A group of unions took their grievances to the government to fight against labor exploitation.
The AFL-CIO, the Service Employees International Union (SEIU), the Sindicato Nacional Independiente de Trabajadores de Industrias y de Servicios Movimiento 20/32 (SNITIS) and Public jointly filed the first complaint under the Rapid Response Mechanism of the United States–Mexico–Canada Agreement (USMCA) against Tridone for denying their Mexican employees the right to organize and collectively bargain.
Tridone is an auto parts factory located in Mexico (directly across the border from Brownsville, Texas) and is a subsidiary of Cardone Industries Inc., which is located in Philadelphia. Cardone Industries Inc. answers to Brookfield Asset Management located in Toronto.
The factory is specifically located in Matamoros, a small town in the state of Tamaulipas.
The case will test whether the USMCA’s Rapid Response Mechanism works.
The complaint includes accusations that Tamaulipas’ state government stifled labors ability to choose which union they wanted to represent them.
“USMCA requires Mexico to end the reign of protection unions and their corrupt deals with employers,” added AFL-CIO President Richard Trumka. “The ongoing harassment of Susana Prieto and SNITIS members is a textbook violation of the labor laws Mexico has pledged to uphold.”
According to the AFL-CIO, for two years at least 600 Tridonex workers were harassed and fired for trying to organize. Tamaulipas’ state government declined AmNews’ requests for comment.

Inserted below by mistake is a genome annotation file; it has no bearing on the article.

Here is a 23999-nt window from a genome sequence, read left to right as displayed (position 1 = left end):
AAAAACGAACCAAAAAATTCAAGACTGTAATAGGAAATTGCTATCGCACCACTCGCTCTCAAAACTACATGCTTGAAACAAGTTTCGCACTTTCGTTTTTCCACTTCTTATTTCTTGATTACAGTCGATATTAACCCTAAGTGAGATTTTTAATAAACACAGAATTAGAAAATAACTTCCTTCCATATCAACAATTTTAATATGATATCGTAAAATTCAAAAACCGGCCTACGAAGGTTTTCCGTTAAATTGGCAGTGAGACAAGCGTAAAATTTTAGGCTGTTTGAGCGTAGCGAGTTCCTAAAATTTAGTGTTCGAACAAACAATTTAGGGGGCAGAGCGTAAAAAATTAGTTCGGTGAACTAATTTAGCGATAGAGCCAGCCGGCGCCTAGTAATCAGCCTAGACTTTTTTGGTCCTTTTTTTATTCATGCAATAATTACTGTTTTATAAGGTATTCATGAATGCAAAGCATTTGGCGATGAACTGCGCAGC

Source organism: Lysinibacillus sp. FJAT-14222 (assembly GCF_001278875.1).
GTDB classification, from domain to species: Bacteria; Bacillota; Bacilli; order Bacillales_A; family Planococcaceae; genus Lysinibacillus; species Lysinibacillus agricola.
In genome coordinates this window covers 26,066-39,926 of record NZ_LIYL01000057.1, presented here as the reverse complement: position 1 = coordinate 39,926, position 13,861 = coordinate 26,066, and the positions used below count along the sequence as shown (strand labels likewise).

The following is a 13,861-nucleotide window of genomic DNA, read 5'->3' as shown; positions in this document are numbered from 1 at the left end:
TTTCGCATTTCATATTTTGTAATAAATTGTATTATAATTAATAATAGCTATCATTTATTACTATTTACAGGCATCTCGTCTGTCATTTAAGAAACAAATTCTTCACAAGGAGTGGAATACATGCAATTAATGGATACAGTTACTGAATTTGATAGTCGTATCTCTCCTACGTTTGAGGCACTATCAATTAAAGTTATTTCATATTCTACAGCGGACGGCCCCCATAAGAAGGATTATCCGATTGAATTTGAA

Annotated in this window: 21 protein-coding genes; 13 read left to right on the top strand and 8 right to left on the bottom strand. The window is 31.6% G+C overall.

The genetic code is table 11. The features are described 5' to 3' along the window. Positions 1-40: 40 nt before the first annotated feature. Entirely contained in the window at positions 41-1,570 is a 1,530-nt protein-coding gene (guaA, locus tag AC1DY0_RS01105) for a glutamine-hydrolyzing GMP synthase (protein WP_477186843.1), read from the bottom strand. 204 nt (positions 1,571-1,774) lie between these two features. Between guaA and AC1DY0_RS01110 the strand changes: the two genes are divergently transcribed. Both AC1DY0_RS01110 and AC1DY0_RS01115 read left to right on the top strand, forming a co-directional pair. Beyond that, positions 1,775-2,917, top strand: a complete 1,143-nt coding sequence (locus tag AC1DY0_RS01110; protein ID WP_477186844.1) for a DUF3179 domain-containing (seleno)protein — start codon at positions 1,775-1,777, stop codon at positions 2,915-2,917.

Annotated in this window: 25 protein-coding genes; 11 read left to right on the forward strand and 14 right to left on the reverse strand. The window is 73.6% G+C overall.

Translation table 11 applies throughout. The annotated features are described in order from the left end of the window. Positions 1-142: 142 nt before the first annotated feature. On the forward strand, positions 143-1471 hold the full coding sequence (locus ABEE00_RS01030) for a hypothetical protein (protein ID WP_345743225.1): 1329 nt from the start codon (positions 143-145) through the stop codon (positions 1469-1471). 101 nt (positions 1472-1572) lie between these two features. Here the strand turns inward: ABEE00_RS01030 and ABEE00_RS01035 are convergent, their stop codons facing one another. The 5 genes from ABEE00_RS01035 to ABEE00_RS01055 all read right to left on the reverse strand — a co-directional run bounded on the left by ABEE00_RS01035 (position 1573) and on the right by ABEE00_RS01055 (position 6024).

“Tridonex workers are suffering from the abuses of a corrupt and criminal union leader, who is protected by the company so that it can continue providing precarious wages and working conditions,” stated lawyer Suana Preito Terrazas. “All of this through oppressors who harass, intimidate and beat the workers with the consent and protection of Tamaulipas Gov. Francisco García Cabeza de Vaca. We are fighting so that no one ever is afraid of freely electing the union they wish to represent them and to make history, ending several generations of modern slavery.”
Terrazas made international headlines after Tamaulipas’ governor, who is opposed to labor reform, had her jailed for a month on––according to the AFL-CIO––trumped up charges in a state penitentiary with a high COVID-19 infection rate. They released Prieto under the condition of internal exile in another Mexican state and a ban on appearing in labor court.
The USMCA, which was created under the Donald Trump administration to replace the North American Free Trade Agreement, requires that about 45% of automobile parts be made by workers earning no less than $16 an hour by 2023 and the automobiles themselves have to have at least 75% of their pieces manufactured in Mexico, the U.S., or Canada in order to qualify for no tariffs.
The trade agreement, which Mexico’s government agreed to, is supposed to make it easier for Mexican workers to organize.
For years, Mexican employees were put under “protection contracts,” which is something they had no say in. The contracts made it possible for employers to keep wages down and stifle the ability of workers to organize.
Daniel Rangel, an attorney with Public Citizen’s Global Trade Watch, stated that Prieto’s jailing was a tell-tale sign of the opposition they’re dealing with.
“The glaring violations of the USMCA and of Mexico’s new labor law became evident as we worked with allies in Mexico and Texas to free Susana Prieto after she was jailed for protecting workers’ rights; and we learned more about the mass firings, the fake union’s abuses against the workers she represents at Tridonex and how the state government was entirely ignoring the obligations of the revised NAFTA,” said Rangel.
“Tridonex’s suppression of workers’ rights has cost our members in Philadelphia hundreds of good manufacturing jobs, and now they’re doing the same to workers in Matamoros,” added SEIU International President Mary Kay Henry.